COPDGene® Investigators – Clinical Centers
Ann Arbor, Michigan: Jeffrey L. Curtis, MD; Carlos H. Martinez, MD, MPH; Perry G. Pernicano, MD
Baylor College of Medicine, Houston, Texas: Nicola Hanania, MD, MS; Philip Alapat, MD; Mustafa Atik, MD; Venkata Bandi, MD; Aladin Boriek, PhD; Kalpatha Guntupalli, MD; Elizabeth Guy, MD; Arun Nachiappan, MD; Amit Parulekar, MD;
Brigham and Women’s Hospital, Boston, Massachusetts: Dawn L. DeMeo, MD, MPH; Craig Hersh, MD, MPH; Francine L. Jacobson, MD, MPH; George Washko, MD
Columbia University, New York, New York: R. Graham Barr, MD, DrPH; John Austin, MD; Belinda D’Souza, MD; Gregory D.N. Pearson, MD; Anna Rozenshtein, MD, MPH, FACR; Byron Thomashow, MD
Duke University Medical Center, Durham, North Carolina: Neil MacIntyre, Jr., MD; H. Page McAdams, MD; Lacey Washington, MD
HealthPartners Research Institute, Minneapolis,Minnesota: Charlene McEvoy, MD, MPH; Joseph Tashjian, MD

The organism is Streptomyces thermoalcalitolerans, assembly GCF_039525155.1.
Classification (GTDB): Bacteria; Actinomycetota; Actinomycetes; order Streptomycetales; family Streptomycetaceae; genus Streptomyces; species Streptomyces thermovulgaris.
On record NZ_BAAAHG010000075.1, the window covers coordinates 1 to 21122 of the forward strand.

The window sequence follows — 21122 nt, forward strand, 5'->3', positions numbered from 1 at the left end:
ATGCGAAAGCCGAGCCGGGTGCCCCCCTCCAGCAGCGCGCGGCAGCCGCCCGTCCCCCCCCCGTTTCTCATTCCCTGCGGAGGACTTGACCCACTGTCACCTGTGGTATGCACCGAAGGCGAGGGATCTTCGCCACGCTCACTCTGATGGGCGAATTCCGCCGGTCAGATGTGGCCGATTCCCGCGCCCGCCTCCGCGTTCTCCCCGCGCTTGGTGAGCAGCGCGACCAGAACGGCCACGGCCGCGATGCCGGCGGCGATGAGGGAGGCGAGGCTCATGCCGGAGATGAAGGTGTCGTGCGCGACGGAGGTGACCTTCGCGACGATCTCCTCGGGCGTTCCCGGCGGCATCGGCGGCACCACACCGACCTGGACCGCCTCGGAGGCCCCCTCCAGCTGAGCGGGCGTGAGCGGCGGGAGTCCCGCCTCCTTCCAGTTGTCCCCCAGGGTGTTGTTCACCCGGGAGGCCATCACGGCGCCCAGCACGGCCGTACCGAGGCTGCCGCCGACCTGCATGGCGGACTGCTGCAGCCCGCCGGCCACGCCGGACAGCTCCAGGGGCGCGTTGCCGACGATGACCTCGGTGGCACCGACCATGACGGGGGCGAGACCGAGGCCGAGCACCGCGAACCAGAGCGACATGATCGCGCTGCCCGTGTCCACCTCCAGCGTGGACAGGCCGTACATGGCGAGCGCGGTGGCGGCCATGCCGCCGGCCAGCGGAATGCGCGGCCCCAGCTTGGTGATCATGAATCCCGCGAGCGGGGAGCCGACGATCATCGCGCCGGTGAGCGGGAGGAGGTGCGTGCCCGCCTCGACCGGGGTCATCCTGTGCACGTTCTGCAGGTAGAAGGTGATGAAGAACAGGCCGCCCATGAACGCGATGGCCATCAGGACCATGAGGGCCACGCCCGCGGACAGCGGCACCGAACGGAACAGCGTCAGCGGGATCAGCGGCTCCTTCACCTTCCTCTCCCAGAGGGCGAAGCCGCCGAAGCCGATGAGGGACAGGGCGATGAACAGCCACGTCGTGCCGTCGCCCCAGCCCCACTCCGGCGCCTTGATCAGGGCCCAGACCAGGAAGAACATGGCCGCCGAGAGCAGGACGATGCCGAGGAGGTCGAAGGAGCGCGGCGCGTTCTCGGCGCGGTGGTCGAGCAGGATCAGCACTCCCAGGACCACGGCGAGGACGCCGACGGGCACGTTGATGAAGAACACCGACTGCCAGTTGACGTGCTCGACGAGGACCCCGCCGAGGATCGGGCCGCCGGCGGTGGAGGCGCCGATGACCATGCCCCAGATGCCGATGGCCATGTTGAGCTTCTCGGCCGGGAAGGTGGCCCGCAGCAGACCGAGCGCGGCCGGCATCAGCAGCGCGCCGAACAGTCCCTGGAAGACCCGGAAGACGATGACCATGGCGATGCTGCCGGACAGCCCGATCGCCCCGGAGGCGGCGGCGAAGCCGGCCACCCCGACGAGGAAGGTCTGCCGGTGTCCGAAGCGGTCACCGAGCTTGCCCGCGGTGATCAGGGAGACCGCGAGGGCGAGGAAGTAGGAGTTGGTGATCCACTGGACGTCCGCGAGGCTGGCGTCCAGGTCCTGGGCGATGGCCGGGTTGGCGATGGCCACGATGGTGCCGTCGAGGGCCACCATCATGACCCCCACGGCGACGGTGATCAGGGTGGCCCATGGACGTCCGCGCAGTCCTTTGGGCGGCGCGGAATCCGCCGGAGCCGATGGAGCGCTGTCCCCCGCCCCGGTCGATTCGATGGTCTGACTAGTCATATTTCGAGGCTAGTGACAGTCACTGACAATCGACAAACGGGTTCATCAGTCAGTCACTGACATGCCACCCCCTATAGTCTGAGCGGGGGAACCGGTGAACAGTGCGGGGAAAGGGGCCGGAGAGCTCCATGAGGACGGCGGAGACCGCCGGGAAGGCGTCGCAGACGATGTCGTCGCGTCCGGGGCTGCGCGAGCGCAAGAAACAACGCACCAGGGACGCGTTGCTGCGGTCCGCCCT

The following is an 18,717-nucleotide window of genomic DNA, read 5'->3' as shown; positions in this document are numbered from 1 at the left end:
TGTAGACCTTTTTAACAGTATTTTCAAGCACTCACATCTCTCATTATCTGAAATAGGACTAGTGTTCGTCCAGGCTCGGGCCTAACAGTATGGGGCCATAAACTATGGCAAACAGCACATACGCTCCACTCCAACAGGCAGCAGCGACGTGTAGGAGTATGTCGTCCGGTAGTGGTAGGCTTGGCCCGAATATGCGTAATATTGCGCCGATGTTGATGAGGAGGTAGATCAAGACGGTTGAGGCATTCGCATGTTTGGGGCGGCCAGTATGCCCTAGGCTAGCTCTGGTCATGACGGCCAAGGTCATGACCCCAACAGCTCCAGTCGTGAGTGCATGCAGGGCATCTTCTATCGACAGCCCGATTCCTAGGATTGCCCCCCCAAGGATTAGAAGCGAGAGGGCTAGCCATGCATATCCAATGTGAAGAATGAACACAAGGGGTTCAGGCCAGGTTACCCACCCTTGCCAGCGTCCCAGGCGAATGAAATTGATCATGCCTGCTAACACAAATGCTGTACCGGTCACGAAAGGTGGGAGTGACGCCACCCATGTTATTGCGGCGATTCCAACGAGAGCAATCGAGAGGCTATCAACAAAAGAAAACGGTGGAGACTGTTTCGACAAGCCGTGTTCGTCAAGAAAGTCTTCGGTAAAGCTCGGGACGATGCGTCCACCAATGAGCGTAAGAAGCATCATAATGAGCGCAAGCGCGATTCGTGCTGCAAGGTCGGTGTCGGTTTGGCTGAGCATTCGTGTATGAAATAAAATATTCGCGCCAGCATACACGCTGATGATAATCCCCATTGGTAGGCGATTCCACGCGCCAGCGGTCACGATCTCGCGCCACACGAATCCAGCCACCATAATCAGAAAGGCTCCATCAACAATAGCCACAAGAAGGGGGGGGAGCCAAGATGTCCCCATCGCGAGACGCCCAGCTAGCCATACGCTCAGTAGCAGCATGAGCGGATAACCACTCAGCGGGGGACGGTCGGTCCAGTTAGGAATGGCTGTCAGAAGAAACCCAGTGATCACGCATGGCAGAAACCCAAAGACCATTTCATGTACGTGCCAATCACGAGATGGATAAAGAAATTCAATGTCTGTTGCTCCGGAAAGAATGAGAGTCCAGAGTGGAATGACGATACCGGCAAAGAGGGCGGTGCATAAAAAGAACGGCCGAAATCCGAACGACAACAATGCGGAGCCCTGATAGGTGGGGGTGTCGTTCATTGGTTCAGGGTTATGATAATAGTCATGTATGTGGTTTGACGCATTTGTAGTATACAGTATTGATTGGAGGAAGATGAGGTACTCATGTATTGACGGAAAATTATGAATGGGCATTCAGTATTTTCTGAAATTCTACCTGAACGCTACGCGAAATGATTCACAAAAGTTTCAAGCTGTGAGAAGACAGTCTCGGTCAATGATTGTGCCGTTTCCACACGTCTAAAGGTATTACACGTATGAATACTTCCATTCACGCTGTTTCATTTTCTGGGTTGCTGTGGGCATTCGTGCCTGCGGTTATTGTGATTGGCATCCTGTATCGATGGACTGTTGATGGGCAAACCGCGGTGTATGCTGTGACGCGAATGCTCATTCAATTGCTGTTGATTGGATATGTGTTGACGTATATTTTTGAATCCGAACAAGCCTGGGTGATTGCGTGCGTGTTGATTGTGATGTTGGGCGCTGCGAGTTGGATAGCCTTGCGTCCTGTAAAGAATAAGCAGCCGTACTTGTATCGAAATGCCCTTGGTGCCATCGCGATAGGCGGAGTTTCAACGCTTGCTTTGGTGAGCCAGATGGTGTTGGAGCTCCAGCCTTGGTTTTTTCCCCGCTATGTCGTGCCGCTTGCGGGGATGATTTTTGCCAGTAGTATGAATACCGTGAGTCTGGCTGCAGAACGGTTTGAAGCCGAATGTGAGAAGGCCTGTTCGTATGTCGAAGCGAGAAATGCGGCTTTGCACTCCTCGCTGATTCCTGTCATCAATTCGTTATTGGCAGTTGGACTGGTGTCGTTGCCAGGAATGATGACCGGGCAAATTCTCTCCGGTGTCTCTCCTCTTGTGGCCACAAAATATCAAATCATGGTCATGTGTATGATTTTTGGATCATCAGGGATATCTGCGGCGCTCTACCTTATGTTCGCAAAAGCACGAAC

Johns Hopkins University, Baltimore,Maryland: Robert Wise, MD; Robert Brown, MD; Nadia N. Hansel, MD, MPH; Karen Horton, MD; Allison Lambert, MD, MHS; Nirupama Putcha, MD, MHS
Los Angeles Biomedical Research Institute at Harbor UCLA Medical Center, Torrance, California: Richard Casaburi, PhD, MD; Alessandra Adami, PhD; Matthew Budoff, MD; Hans Fischer, MD; Janos Porszasz, MD, PhD; Harry Rossiter, PhD; William Stringer, MD
Michael E. DeBakey VAMC, Houston, Texas: Amir Sharafkhaneh, MD, PhD; Charlie Lan, DO
Minneapolis VA: Christine Wendt, MD; Brian Bell, MD
Morehouse School of Medicine, Atlanta, Georgia: Marilyn G. Foreman, MD, MS; Eugene Berkowitz, MD, PhD; Gloria Westney, MD, MS
National Jewish Health, Denver, Colorado: Russell Bowler, MD, PhD; David A. Lynch, MB
Reliant Medical Group, Worcester, Massachusetts: Richard Rosiello, MD; David Pace, MD
Temple University, Philadelphia, Pennsylvania: Gerard Criner, MD; David Ciccolella, MD; Francis Cordova, MD; Chandra Dass, MD; Gilbert D’Alonzo, DO; Parag Desai, MD; Michael Jacobs, PharmD; Steven Kelsen, MD, PhD; Victor Kim, MD; A. James Mamary, MD; Nathaniel Marchetti, DO; Aditi Satti, MD; Kartik Shenoy, MD; Robert M. Steiner, MD; Alex Swift, MD; Irene Swift, MD; Maria Elena Vega-Sanchez, MD